Ether, especially with proper preventive precautions, is preferred to chloroform in almost all cases, including those with heart or kidney disease. It is not employed in cases with severe bronchial or pulmonary inflammation, or in very old age, where the ether intoxication might result in rupture of a sclerosed vessel or in some other injury. In brain surgery Horsley prefers chloroform because of the danger of a rise in general arterial pressure from ether and the resultant extensive oozing of blood; while Crile uses ether because of the special danger, in such surgery, of depression of the medullary centers.

When ether fails to bring about muscular relaxation, as in some alcoholics or very robust athletic persons; or when the secretions of the throat are so abundant as to become dangerous, chloroform alone, or chloroform followed by ether, may be employed. It is reported that in hot countries and at high altitudes anesthesia with ether is difficult to obtain; but Squire (Lancet, 1913) reports the satisfactory use of ether, even with the temperature 120o F. in the shade.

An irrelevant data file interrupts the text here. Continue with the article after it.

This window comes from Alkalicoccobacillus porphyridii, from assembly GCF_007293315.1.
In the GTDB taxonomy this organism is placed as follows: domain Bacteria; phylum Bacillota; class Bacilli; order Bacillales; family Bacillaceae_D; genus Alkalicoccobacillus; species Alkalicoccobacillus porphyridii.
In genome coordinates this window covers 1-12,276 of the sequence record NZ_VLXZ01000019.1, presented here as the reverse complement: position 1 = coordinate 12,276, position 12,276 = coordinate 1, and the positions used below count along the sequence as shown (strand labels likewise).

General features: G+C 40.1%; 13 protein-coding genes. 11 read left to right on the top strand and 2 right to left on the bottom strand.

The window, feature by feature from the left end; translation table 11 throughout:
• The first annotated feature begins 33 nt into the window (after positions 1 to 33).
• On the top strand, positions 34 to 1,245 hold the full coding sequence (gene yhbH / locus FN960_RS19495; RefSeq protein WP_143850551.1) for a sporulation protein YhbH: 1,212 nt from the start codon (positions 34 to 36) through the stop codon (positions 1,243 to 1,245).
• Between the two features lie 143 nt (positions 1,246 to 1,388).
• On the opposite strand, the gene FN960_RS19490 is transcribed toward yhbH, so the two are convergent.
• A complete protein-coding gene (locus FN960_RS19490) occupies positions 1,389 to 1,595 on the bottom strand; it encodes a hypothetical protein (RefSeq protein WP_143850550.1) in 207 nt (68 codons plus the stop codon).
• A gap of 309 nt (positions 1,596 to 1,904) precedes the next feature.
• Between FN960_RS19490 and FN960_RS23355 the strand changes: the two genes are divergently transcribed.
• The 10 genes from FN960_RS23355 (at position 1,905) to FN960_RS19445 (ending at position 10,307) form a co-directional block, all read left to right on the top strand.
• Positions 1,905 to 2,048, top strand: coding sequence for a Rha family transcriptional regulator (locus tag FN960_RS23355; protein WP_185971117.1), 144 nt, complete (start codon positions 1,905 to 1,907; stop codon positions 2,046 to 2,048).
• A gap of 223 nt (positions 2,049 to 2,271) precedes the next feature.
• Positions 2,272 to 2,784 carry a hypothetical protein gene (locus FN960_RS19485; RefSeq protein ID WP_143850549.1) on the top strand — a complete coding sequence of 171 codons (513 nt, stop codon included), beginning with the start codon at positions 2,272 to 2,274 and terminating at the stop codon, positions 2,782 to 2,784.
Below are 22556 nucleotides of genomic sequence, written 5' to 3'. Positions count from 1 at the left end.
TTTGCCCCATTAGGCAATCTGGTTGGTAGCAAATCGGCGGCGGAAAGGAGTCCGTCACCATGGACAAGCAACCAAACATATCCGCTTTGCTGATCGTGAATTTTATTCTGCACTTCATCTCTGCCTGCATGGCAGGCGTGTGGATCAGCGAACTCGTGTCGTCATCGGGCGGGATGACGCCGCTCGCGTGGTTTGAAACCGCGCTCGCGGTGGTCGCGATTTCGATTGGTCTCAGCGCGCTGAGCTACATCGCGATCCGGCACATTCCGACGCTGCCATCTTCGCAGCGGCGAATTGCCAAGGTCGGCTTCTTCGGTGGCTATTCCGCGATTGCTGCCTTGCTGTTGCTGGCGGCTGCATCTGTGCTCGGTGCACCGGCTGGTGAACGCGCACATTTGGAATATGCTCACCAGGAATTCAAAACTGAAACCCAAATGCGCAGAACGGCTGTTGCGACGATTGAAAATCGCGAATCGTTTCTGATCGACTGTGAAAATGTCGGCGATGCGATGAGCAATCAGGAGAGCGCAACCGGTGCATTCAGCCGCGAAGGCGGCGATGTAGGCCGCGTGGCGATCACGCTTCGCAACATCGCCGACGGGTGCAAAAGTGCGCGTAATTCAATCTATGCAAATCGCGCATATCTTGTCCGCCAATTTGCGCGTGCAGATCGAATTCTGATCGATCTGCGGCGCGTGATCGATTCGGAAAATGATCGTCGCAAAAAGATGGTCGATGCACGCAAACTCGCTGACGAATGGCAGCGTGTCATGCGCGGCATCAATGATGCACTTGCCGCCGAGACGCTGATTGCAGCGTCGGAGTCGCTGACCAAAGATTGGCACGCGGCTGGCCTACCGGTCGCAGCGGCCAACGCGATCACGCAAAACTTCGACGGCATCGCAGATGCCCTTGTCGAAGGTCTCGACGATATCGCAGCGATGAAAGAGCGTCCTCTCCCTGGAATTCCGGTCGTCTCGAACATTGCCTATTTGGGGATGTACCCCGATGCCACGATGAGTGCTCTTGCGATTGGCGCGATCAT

Where a very quick and very transitory effect is desired, as in obstetrics, chloroform has usually been preferred. But a number of cases of fetal death from chloroform are reported; and in some cases, though the child is born alive, it never breathes because of the depression of the respiratory center.